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Snickers' appetite for marketing risk

News, 28 February 2017

DANA POINT, CA: Snickers, the candy brand, draws on the "3Rs" of "reach", "relevancy" and "reaction" to help guide its marketing – but this group of principles is increasingly supplemented by another component, in the form of taking "risks".

Allison Miazga-Bedrick, North American Marketing Director of the Chocolate Filled Bar Brands Portfolio at Mars – the owner of Snickers – discussed this topic at the Association of National Advertisers' (ANA) 2017 Brand Masters Conference.

"At Mars, the '3Rs' are 'reach', 'relevancy' and 'reaction,'" she asserted. (For more details, read Warc's exclusive report: Beyond Super: How Mars markets Snickers.)

Drilling down into this subject, Miazga-Bedrick reminded the ANA delegates that Snickers is a truly mass-market brand which must engage consumers at scale. "You clearly need your broad reach of vehicles from an awareness perspective," she said.

"But it's also about relevancy – especially among people under 35 that are no longer watching as much TV. We need to get them where they're at."

Coupled with these two considerations is the ultimate indicator of marketing effectiveness: "We need to make sure they're buying Snickers," Miazga-Bedrick said.

A fourth "R", however, now occupies an important role in the Snickers playbook, too, as the brand consistently pursues some risks in its campaigns. "We allowed ourselves to take risks and try things," Miazga-Bedrick said.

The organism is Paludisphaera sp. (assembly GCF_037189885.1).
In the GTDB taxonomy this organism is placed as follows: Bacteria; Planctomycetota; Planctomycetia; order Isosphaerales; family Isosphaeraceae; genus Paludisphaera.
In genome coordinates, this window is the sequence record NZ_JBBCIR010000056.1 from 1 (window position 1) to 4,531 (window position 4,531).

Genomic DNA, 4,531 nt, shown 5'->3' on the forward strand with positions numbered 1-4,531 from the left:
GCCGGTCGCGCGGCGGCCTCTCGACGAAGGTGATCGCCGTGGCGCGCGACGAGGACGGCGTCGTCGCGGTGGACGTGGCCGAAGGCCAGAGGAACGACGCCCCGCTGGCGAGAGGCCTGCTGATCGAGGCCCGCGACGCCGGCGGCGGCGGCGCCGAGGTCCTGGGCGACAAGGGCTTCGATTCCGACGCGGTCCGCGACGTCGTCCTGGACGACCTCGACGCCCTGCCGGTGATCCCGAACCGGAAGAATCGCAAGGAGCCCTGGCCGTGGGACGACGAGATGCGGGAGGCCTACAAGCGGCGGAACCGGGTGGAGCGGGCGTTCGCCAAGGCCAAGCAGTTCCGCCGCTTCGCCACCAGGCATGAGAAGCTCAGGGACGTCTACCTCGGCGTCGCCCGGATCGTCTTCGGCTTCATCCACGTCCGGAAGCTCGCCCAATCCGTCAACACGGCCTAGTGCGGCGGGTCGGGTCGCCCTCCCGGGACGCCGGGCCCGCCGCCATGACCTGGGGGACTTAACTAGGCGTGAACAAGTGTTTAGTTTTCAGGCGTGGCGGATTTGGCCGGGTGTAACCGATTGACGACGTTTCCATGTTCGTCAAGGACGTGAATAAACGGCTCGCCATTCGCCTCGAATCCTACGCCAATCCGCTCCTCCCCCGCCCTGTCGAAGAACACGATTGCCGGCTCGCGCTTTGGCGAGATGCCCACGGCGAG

Such a philosophy was in full effect at the recent Super Bowl showdown between the New England Patriots and Atlanta Falcons, when Snickers shot its commercial live during a break in the big game.

In keeping with its long-running "You're not you when you're hungry" positioning, this real-time effort saw actor Adam Driver struggling to perform on an empty stomach.

This campaign has also been driving the other "3Rs" for Snickers since veteran actress Betty White starred as a tough-talking football player in a Super Bowl spot in 2010.

"We allowed ourselves to take risks and try things. And, in the beginning, we probably didn't test as much and get as many metrics. It was really about the creative," Miazga-Bedrick said.

"We did think smarter over time," she conceded. But, initially, "It was really just about taking risks and prioritising it."

Readers can download a free-to-access Warc report outlining how Snickers launched a new product—Snickers Crisper—in the US, and was able to grow sales and increase positive brand metrics.

Data sourced from Warc